By Ian Crow

Tackling a real life story is always going to be hard. But for the case of the July 22 attack by Anders Breivik in 2011, it is one that is almost impossible to tell. I rarely agree with films like these ever being made, films that dramatize a real-life event that killed many. This was especially the case with this film, possibly glorifying and drawing attention to a man whose goal was to gain as much attention as possible; in that sense we shouldn’t remember him at all albeit an impossible feat. However, with these types of films comes the strong interest in how they could begin to make this film. As mentioned before, ‘July 22’ is centered on the horrific attack orchestrated by right-wing extremist Anders Breivik. The film begins immediately with the planned attack, firstly the bombing of a Government building in Oslo and the second attack, aimed at Utoya Island, the temporary home of a youth summer camp. Following the subsequent arrest of Breivik we follow the rehabilitation of a particular youth critically injured during the terrorist event.

The story is split into three parts. The attack, Anders Breivik’s court case and the rehabilitation of one of the youths, Viljar. ‘July 22’ is a superb example of how real life drama should be interpreted on the big screen. The choice of casting an actor who looks nothing like the real Anders Breivik. If Anders Danielsen Lie was the spitting image of Breivik, then I feel that could have been a huge issue with the film. If they made that choice, then it would allow the opportunity of the followers of Breivik to enjoy it. Instead, by changing his appearance completely, it’s a middle finger to Breivik. The decision to cast an actor to look the complete opposite of the right wing extremist is an obvious one. Because of this, ‘July 22’ doesn’t have a typical lead, but it reaps the rewards of an amazing ensemble performance. Despite this, Jonas Strand Gravli who plays Viljar is the standout in the film. Starring in his first feature film and giving a performance like he does is tremendously impressive and moving.

All the young actors on the summer camp during the shooting are equally as good. As the incident happens early in the film, it’s hard to be gripped sometimes by something so terrible happening within the first few moments. But all of the actors make their characters extremely likeable straight away which made me emotionally attached which is credit to all of them.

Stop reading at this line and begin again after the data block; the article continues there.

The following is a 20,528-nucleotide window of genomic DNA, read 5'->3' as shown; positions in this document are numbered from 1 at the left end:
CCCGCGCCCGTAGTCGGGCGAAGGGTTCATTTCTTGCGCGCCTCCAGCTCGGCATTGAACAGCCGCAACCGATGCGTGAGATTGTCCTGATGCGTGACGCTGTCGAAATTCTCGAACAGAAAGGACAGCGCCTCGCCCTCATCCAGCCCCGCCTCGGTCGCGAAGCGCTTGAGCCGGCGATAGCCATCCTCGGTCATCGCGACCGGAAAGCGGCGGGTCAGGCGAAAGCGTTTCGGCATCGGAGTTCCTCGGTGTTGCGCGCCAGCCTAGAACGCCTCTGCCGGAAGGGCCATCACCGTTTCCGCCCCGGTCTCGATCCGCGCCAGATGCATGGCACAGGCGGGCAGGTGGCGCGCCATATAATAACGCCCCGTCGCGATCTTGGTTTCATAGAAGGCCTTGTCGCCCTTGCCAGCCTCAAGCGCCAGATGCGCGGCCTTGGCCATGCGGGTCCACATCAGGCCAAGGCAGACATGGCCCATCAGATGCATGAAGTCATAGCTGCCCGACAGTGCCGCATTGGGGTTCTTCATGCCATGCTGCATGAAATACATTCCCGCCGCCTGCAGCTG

Paul Greengrass, the director, is someone else that should be showered with praise. The British born film maker shows again that he is one of the most talented directors out there, and one that I believe to be under appreciated. His ability to tell the story of the attack is undoubtedly a near-impossible task, as previously mentioned, but he manages to make it respectful and hard hitting. Greengrass not only draws you in straight away with the horrendous attack, but he continues to keep you hooked throughout the films two and half hour running time. By interchanging between Breivik and Viljar throughout, it keeps it fresh which is vitally important for a film of this running time.

Additionally, the decision to also have the roles played by a Scandinavian cast is one that should be applauded. I would love to see this being discussed as one of the awards season movies. As the Oscars, Golden Globes and Baftas are fast approaching, this is a film that definitely deserves to be in the running for nominations. As I think it rightly deserves to be recognised for its tremendous effort in retelling what is by far one of the most awful attacks ever. A fantastic cast, led by an extremely talented director create a chilling yet fascinating film that left an impression, one that is difficult to shake.

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